That the House call on the government to take several simple and immediate actions to reduce the growing income inequality in Canada including: (a) a roll back of its recent Employment Insurance Premium hikes which inflict a higher relative burden on low to modest income workers; (b) ending the punitive new claw back of Employment Insurance benefits that are discouraging many Canadians from working while on claim; (c) making tax credits, such as the Family Caregiver Tax Credit, refundable so that low income Canadians are not excluded; (d) making the Registered Disability Savings Plan available to sufferers of chronic diseases such as Multiple Sclerosis; and (e)removing interest charges from the federal component of student loans.
Elizabeth May: Mr. Speaker, I was pleased when the hon. member for St. Paul’s mentioned a book that I think is critical to this debate: The Spirit Level: Why Equality is Better for Everyone, by British researchers Richard Wilkinson and Kate Pickett. It is a substantial body of work and its data shows a wide variety of indicators such as rates of violence, successful child rearing, infant mortality, crime and health outcomes.
In every one of the indicators that they checked, wealthy countries like the U.S., U.K. or Canada, where income disparity is wide, they found that people were less well off than in those countries where, relatively speaking, people were more equal. The strength of the middle-class then is a key to our health as a society.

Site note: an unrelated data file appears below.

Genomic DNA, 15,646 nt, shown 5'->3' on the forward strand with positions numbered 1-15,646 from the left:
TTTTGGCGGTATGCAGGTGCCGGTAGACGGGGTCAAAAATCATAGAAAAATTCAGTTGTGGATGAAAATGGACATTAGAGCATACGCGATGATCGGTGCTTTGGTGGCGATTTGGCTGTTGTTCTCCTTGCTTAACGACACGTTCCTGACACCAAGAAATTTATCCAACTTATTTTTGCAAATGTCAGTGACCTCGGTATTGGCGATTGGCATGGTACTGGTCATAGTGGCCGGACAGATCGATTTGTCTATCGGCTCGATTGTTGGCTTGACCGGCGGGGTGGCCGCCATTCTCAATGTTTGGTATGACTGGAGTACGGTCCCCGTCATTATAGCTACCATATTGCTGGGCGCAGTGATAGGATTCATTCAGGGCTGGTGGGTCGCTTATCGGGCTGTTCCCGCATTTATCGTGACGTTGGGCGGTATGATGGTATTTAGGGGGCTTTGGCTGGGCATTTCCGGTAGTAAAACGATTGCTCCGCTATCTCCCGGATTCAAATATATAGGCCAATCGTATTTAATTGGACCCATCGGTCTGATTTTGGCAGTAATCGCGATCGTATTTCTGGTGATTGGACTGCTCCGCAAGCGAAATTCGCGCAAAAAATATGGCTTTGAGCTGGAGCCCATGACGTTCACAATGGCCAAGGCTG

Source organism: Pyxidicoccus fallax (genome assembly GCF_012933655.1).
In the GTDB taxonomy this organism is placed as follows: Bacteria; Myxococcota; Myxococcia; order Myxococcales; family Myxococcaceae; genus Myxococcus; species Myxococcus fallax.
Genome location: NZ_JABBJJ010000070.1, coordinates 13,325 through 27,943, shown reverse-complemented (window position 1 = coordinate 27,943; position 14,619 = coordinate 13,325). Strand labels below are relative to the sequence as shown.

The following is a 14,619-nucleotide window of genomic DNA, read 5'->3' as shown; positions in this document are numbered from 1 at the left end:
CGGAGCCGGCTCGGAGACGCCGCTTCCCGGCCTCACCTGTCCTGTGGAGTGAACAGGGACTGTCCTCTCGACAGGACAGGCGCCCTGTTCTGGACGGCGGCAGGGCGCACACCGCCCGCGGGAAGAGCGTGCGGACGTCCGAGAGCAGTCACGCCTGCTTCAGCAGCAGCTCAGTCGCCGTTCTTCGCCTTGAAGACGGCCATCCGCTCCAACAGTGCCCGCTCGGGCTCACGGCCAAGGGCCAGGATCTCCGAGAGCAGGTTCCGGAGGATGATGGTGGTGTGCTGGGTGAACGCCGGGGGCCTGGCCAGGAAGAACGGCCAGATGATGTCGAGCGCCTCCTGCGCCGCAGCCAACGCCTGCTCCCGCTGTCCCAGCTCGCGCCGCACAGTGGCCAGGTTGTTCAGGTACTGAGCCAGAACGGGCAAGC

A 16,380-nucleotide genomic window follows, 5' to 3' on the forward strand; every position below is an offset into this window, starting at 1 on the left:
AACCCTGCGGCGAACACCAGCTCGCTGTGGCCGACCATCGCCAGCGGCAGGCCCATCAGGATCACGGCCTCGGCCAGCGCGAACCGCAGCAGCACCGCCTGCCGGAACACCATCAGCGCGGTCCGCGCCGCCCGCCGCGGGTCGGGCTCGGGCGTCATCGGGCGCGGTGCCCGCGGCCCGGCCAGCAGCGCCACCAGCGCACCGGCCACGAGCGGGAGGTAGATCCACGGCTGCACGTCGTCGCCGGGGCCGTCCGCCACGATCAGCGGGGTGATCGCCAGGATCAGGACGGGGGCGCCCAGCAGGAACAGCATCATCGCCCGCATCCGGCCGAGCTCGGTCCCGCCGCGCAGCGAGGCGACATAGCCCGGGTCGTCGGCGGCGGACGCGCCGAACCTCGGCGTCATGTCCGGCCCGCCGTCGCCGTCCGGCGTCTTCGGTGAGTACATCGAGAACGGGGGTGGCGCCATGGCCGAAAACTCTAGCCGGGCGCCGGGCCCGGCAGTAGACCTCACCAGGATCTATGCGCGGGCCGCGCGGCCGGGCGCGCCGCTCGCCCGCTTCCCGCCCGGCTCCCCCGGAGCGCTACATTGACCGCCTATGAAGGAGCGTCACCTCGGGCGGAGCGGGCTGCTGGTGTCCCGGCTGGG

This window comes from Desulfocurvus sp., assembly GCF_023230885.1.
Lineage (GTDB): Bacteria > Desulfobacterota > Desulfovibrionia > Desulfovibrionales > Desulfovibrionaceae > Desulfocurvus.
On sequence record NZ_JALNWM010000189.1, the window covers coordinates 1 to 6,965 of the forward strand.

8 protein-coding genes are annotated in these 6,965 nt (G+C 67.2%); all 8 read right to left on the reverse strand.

I would like to ask my hon. member what other insight she took from that book.
Hon. Carolyn Bennett: Mr. Speaker, I think the other piece that comes from The Spirit Level: Why Equality is Better for Everyone is the issue of social inclusion, that we are all in this together and it does not pit one level of society against another, as our leader said this morning. This is actually about being all in the same boat and people coming together with their neighbours.
We know that social inclusion is important just as not smoking is to health outcomes. The fact is that inequality begets division and jealousies.
We are calling on the government today to admit the problem of the diminishing middle-class, the bigger gap between the rich and the poor, and the damage that does to our country and to its spirit of getting along.